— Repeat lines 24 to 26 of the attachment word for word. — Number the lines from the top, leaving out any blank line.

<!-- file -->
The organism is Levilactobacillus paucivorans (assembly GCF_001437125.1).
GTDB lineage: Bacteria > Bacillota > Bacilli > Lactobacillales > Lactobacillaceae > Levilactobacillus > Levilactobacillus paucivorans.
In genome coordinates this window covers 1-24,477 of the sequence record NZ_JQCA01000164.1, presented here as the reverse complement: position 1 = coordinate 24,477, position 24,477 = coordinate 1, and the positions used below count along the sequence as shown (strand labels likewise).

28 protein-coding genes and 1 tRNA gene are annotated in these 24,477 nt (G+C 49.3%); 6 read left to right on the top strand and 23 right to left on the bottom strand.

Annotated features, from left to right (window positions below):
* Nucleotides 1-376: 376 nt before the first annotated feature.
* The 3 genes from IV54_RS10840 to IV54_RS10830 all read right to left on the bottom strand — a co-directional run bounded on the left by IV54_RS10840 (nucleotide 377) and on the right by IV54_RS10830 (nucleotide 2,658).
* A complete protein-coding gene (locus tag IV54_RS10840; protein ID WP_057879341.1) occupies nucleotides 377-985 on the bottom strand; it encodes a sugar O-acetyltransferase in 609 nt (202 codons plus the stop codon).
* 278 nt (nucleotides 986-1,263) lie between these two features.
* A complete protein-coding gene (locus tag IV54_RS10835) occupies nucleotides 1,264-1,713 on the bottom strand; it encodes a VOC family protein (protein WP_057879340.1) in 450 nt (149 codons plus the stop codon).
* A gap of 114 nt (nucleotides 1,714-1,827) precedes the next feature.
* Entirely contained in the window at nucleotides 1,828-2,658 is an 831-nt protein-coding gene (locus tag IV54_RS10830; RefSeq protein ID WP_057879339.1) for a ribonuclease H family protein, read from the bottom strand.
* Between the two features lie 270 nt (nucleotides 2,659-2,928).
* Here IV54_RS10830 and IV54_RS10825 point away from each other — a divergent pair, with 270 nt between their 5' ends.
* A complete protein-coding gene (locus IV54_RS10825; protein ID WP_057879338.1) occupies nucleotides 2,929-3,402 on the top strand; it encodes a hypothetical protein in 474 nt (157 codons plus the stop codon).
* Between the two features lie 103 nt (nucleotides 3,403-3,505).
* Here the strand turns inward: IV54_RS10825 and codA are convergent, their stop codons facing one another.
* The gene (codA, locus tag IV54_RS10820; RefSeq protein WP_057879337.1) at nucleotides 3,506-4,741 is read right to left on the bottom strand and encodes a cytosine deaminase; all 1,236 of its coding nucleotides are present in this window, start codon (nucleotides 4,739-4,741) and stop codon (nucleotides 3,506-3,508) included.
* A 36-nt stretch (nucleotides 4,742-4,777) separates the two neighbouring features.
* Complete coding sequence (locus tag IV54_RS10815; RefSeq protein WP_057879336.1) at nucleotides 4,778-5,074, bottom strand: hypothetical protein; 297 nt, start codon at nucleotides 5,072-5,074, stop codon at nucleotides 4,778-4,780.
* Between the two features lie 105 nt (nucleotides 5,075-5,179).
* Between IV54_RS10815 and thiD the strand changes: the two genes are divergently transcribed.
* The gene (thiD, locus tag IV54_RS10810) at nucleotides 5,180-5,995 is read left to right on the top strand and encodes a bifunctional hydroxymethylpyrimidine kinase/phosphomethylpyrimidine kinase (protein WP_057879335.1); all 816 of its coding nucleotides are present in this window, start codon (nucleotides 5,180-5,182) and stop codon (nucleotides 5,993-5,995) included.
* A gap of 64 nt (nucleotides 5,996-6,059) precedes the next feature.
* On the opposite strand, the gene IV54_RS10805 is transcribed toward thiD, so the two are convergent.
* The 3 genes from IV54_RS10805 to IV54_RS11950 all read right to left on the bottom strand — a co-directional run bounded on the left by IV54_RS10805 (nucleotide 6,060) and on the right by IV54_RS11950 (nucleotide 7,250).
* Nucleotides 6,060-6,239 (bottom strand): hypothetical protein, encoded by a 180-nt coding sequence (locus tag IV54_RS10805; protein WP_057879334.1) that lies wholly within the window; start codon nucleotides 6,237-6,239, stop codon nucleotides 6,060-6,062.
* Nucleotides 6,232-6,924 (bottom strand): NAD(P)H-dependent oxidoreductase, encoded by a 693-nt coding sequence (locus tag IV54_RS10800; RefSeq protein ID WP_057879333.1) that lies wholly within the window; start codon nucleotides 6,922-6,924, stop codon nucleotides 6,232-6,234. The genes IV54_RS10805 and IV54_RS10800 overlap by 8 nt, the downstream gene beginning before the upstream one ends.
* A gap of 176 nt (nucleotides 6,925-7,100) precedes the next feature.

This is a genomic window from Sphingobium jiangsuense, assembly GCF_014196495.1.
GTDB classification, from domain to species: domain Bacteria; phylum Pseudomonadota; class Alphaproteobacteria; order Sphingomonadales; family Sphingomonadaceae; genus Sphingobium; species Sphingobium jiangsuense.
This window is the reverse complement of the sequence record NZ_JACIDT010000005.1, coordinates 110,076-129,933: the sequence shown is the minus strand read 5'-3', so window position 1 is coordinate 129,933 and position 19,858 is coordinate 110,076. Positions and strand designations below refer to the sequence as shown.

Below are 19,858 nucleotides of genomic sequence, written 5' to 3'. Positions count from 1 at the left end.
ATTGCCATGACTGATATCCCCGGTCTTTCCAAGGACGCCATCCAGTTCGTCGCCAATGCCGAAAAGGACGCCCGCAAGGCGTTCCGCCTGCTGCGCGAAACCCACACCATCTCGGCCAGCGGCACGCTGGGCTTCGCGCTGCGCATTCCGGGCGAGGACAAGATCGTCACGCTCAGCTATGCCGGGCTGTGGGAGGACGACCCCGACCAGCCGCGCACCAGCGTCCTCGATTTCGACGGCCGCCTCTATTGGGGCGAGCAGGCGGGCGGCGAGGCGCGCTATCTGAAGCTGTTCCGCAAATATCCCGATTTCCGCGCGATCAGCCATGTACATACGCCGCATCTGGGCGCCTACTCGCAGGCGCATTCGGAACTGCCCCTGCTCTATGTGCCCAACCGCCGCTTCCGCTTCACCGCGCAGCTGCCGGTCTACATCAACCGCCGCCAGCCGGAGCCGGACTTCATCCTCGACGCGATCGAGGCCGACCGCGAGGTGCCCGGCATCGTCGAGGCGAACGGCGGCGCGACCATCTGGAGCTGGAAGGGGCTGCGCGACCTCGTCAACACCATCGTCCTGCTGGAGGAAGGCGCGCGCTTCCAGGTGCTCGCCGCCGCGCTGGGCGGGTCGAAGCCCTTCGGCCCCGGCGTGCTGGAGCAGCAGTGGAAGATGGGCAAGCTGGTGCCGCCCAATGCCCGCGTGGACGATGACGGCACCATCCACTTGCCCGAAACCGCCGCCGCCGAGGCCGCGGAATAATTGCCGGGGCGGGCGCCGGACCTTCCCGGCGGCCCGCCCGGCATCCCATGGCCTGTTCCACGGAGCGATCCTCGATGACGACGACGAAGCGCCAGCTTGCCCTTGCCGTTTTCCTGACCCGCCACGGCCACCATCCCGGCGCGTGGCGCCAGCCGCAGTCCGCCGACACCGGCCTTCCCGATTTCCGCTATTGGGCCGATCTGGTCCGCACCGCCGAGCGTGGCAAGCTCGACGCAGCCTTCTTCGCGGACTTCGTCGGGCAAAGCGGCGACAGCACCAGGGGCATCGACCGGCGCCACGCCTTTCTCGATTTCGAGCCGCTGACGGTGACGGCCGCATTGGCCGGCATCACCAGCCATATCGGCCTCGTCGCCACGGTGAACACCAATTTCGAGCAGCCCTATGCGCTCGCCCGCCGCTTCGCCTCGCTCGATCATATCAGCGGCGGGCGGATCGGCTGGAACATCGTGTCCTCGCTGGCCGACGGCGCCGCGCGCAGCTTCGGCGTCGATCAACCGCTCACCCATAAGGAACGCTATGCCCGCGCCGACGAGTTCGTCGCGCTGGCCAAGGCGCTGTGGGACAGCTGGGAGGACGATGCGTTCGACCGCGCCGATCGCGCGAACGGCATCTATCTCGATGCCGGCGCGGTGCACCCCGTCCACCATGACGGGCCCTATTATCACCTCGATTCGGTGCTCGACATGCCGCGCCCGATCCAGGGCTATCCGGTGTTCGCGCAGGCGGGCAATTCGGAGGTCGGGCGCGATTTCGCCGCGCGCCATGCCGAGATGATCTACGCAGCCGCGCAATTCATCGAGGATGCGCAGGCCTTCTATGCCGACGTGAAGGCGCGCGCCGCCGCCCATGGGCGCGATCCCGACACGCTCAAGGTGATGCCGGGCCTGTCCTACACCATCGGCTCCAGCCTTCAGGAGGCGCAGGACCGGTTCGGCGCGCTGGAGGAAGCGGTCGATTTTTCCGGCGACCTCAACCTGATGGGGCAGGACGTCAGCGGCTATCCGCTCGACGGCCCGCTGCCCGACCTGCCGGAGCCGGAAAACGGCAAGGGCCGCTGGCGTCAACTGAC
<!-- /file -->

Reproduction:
* A gap of 64 nt (nucleotides 5,996-6,059) precedes the next feature.
* On the opposite strand, the gene IV54_RS10805 is transcribed toward thiD, so the two are convergent.
* The 3 genes from IV54_RS10805 to IV54_RS11950 all read right to left on the bottom strand — a co-directional run bounded on the left by IV54_RS10805 (nucleotide 6,060) and on the right by IV54_RS11950 (nucleotide 7,250).